Kevin S. Dubina
Labor force growth is an important component of economic growth. Two demographic shifts have had significant impacts on the U.S. labor force: changes in women’s participation and the growth of older age groups.
These two shifts differ in cause. Behavior changes resulted in more women joining the workforce. The growing percentage of the older population is a change to that demographic group itself. As this group's population share rises, the overall labor force participation rate has declined because older people are less likely to work as they age.
The trend of increasing participation of women ended around 2000. Baby boomers, the generation born from 1946 to 1964, first started qualifying for Social Security retirement benefits shortly thereafter. The two shifts have resulted in slower overall U.S. labor force growth, a trend we project to continue. This Spotlight on Statistics examines these shifts in detail.
The labor force participation rate has been declining consistently, from a high of 67.1 percent from 1997 through 2000 to 62.9 percent in 2018. We project the rate to continue declining, to 61.2 percent by 2028. While the rate stabilized in recent years because of stronger economic growth, we project the labor force participation rate to continue declining over the decade. (Historical data in this Spotlight stop at 2018 because BLS projections use 2018 as the base year.)
Women’s increasing labor force participation rate during the latter half of the 20th century bolstered overall labor force growth. This trend ended in the 21st century.
Participation rates could have been expected to flatten, rather than decline, if not for the second demographic shift: Older age groups are growing faster than the population at large, especially people 65 years and older. Individuals in these groups are less likely to be in the labor force.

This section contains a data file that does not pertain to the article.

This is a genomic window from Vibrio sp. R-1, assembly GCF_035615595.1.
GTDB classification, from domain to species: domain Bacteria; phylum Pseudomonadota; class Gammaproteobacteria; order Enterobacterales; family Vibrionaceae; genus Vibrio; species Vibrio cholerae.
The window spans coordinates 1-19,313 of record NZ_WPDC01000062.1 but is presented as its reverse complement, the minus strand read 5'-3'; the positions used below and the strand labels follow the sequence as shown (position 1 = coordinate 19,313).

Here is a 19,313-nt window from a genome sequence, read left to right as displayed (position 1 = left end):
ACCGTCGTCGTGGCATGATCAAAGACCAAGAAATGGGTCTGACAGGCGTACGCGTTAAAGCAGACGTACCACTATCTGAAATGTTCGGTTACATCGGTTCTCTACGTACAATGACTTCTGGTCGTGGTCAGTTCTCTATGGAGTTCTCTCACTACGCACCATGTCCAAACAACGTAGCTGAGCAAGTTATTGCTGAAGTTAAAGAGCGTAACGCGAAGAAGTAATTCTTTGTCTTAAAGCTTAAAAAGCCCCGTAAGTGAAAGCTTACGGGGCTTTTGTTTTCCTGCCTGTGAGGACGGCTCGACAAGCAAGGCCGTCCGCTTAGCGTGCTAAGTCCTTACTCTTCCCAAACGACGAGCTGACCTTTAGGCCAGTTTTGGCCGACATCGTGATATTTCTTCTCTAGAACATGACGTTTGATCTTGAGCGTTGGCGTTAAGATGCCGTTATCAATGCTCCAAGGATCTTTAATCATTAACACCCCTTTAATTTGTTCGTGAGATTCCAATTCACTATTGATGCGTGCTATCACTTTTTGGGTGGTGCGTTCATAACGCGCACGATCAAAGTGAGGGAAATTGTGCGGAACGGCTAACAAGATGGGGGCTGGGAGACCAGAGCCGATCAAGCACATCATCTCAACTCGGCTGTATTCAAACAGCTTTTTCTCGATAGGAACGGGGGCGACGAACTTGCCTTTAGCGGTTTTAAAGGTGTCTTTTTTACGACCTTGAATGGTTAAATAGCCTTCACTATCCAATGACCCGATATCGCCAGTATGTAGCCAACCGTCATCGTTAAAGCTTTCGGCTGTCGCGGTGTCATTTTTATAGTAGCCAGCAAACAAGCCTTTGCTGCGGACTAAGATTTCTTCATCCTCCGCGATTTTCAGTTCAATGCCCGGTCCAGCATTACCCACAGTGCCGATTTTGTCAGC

Since the second half of the 20th century, women have had an increasing role in the labor force. From 1958 to 1988, the labor force growth rate for women was more than double that for men. Growth rates between the sexes have since narrowed, particularly from 1998 to 2008. BLS projects the 2018–28 growth rate for women to rise slightly, but far less than it did previously.
Over much of the second half of the 20th century, women’s labor force participation increased dramatically. At the beginning of the 21st century, women’s participation declined; however, in the last couple of years, it has flattened. BLS projects the women’s labor force participation rate to remain about the same in 2028, at 56.6 percent.
Although not a focus of this Spotlight, the men’s labor force participation rate has trended downward over the second half of the 20th century and the beginning of the 21st. It is projected to continue declining over the next 10 years.
Women made up less than one third of the U.S. labor force in 1958. Thirty years later, they accounted for 45 percent. During this time, the labor force grew more than 1.5 percent annually.
The labor force grew only 0.5 percent annually between 2008 and 2018. BLS projects the same growth rate of 0.5 percent annually from 2018 to 2028. The end of women’s steady increase in labor force participation and the aging of the population have resulted in slower labor force growth overall.